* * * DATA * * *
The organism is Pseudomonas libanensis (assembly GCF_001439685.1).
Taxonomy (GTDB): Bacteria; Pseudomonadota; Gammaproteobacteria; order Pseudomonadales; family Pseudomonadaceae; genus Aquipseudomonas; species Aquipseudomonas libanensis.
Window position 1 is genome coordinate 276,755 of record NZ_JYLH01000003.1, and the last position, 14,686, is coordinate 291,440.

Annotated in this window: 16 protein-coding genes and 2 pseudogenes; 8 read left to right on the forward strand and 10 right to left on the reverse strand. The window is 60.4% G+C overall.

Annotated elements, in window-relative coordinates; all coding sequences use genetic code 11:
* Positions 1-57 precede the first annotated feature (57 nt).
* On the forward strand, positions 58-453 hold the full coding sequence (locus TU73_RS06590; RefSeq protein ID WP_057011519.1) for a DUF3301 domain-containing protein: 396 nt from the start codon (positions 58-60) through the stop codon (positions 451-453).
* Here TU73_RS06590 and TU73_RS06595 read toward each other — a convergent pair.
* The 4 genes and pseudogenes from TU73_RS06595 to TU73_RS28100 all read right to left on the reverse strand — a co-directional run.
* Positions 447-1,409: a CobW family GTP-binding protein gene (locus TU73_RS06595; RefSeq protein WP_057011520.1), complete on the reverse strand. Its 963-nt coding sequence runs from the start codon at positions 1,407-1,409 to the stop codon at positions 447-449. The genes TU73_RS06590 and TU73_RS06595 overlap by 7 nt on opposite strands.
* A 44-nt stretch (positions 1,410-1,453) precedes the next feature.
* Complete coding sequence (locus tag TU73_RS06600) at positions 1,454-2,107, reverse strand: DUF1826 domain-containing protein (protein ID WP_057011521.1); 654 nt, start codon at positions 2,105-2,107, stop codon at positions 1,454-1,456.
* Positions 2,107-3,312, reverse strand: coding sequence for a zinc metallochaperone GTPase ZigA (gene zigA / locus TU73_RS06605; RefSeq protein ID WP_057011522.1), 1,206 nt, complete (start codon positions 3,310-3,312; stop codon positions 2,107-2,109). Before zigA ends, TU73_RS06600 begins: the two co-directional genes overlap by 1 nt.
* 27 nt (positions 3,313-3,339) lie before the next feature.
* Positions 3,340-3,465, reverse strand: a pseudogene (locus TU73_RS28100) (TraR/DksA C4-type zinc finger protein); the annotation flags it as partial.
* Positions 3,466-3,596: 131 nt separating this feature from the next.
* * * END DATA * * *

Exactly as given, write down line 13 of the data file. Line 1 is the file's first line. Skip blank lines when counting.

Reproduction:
* Positions 2,107-3,312, reverse strand: coding sequence for a zinc metallochaperone GTPase ZigA (gene zigA / locus TU73_RS06605; RefSeq protein ID WP_057011522.1), 1,206 nt, complete (start codon positions 3,310-3,312; stop codon positions 2,107-2,109). Before zigA ends, TU73_RS06600 begins: the two co-directional genes overlap by 1 nt.